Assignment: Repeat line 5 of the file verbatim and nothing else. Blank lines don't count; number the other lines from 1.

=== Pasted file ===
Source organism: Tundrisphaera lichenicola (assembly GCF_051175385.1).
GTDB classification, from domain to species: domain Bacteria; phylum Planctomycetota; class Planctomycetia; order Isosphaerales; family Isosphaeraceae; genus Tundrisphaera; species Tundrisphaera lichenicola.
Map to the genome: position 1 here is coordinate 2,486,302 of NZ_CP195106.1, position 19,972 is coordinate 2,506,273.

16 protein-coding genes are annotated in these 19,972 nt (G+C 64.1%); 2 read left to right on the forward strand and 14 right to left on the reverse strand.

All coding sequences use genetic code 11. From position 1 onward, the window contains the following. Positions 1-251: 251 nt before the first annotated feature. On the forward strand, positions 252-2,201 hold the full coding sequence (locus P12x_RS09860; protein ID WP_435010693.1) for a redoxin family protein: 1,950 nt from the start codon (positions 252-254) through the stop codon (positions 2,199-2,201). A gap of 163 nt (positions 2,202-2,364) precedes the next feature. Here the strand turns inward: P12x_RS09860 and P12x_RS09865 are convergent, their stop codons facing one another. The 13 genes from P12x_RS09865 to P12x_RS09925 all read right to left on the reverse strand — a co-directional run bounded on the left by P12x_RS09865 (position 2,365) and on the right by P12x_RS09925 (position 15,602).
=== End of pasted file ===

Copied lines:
All coding sequences use genetic code 11. From position 1 onward, the window contains the following. Positions 1-251: 251 nt before the first annotated feature. On the forward strand, positions 252-2,201 hold the full coding sequence (locus P12x_RS09860; protein ID WP_435010693.1) for a redoxin family protein: 1,950 nt from the start codon (positions 252-254) through the stop codon (positions 2,199-2,201). A gap of 163 nt (positions 2,202-2,364) precedes the next feature. Here the strand turns inward: P12x_RS09860 and P12x_RS09865 are convergent, their stop codons facing one another. The 13 genes from P12x_RS09865 to P12x_RS09925 all read right to left on the reverse strand — a co-directional run bounded on the left by P12x_RS09865 (position 2,365) and on the right by P12x_RS09925 (position 15,602).